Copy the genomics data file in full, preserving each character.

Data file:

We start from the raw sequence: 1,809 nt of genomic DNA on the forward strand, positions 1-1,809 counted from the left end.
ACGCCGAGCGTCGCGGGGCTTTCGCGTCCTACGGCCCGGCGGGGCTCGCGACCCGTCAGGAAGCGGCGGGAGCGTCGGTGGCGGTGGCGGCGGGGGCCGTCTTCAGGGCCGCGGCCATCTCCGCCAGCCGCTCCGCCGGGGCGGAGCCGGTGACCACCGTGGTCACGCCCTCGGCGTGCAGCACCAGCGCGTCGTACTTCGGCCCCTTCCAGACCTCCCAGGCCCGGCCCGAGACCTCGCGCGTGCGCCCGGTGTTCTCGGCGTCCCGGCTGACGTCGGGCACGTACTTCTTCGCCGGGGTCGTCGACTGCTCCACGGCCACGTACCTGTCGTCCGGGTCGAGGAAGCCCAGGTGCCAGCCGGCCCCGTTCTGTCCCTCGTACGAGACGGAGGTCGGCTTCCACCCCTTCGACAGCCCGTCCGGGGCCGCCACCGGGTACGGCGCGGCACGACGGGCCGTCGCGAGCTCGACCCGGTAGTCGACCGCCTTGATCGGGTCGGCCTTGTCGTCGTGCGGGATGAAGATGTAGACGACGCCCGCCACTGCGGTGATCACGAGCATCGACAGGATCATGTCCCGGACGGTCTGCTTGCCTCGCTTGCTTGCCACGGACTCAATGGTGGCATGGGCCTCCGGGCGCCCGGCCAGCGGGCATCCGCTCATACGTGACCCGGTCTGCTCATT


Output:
We start from the raw sequence: 1,809 nt of genomic DNA on the forward strand, positions 1-1,809 counted from the left end.
ACGCCGAGCGTCGCGGGGCTTTCGCGTCCTACGGCCCGGCGGGGCTCGCGACCCGTCAGGAAGCGGCGGGAGCGTCGGTGGCGGTGGCGGCGGGGGCCGTCTTCAGGGCCGCGGCCATCTCCGCCAGCCGCTCCGCCGGGGCGGAGCCGGTGACCACCGTGGTCACGCCCTCGGCGTGCAGCACCAGCGCGTCGTACTTCGGCCCCTTCCAGACCTCCCAGGCCCGGCCCGAGACCTCGCGCGTGCGCCCGGTGTTCTCGGCGTCCCGGCTGACGTCGGGCACGTACTTCTTCGCCGGGGTCGTCGACTGCTCCACGGCCACGTACCTGTCGTCCGGGTCGAGGAAGCCCAGGTGCCAGCCGGCCCCGTTCTGTCCCTCGTACGAGACGGAGGTCGGCTTCCACCCCTTCGACAGCCCGTCCGGGGCCGCCACCGGGTACGGCGCGGCACGACGGGCCGTCGCGAGCTCGACCCGGTAGTCGACCGCCTTGATCGGGTCGGCCTTGTCGTCGTGCGGGATGAAGATGTAGACGACGCCCGCCACTGCGGTGATCACGAGCATCGACAGGATCATGTCCCGGACGGTCTGCTTGCCTCGCTTGCTTGCCACGGACTCAATGGTGGCATGGGCCTCCGGGCGCCCGGCCAGCGGGCATCCGCTCATACGTGACCCGGTCTGCTCATT